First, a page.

The State re-called D'Almeida to ask him about the silver- colored gun. He repeated that the robber who sat down in his passenger's seat had a black gun. However, he affirmed he had no doubt that the man had pointed a gun at him. D'Almeida clarified that he had not seen a gun on the man who stood at his car door and demanded his wallet.
    Defendant first challenges the trial court's denial of counsel's motion to withdraw and defendant's request for replacement counsel. In support of his motion to withdraw, counsel explained to the trial judge that defendant was dissatisfied with his opinion regarding the likely outcome of a trial. Counselbriefly summarized the State's evidence, including defendant's inculpatory statement to police and the directions he provided which led police to his discarded handgun. Despite this evidence, defendant had rejected counsel's advice to accept a State's offer to plead guilty in exchange for a mitigated sentence. Counsel further reported that defendant's father believed his son should be allowed to plead guilty to common law robbery and receive probation, rather than active imprisonment. Feeling that counsel had failed his son, defendant's father lunged at counsel in the courtroom hallway and had to be restrained. Counsel expressed concern for his physical welfare if he continued to represent defendant.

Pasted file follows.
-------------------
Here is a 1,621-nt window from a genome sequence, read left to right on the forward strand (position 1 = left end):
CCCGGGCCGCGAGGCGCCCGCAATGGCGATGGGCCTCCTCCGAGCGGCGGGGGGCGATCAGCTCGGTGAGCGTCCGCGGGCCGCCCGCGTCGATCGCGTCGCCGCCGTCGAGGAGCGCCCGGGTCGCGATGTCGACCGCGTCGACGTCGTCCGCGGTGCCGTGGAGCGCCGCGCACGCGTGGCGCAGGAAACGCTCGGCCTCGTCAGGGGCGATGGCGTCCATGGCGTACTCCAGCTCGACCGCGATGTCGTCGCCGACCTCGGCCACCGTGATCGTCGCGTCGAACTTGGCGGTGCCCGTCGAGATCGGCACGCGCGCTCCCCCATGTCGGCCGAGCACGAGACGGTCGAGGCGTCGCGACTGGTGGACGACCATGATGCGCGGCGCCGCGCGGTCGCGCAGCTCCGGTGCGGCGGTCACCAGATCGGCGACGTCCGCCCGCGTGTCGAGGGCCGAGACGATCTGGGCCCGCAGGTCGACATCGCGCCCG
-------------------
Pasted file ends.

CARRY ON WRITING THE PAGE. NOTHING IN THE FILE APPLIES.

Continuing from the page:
Defendant told the court that he did not believe counsel had spent sufficient time on his case to successfully “exonerate” him at trial. When pressed by the court about what information counsel had failed to learn, defendant explained that he was guilty of common law robbery but not armed robbery, because he had left his handgun in the SUV during the incident.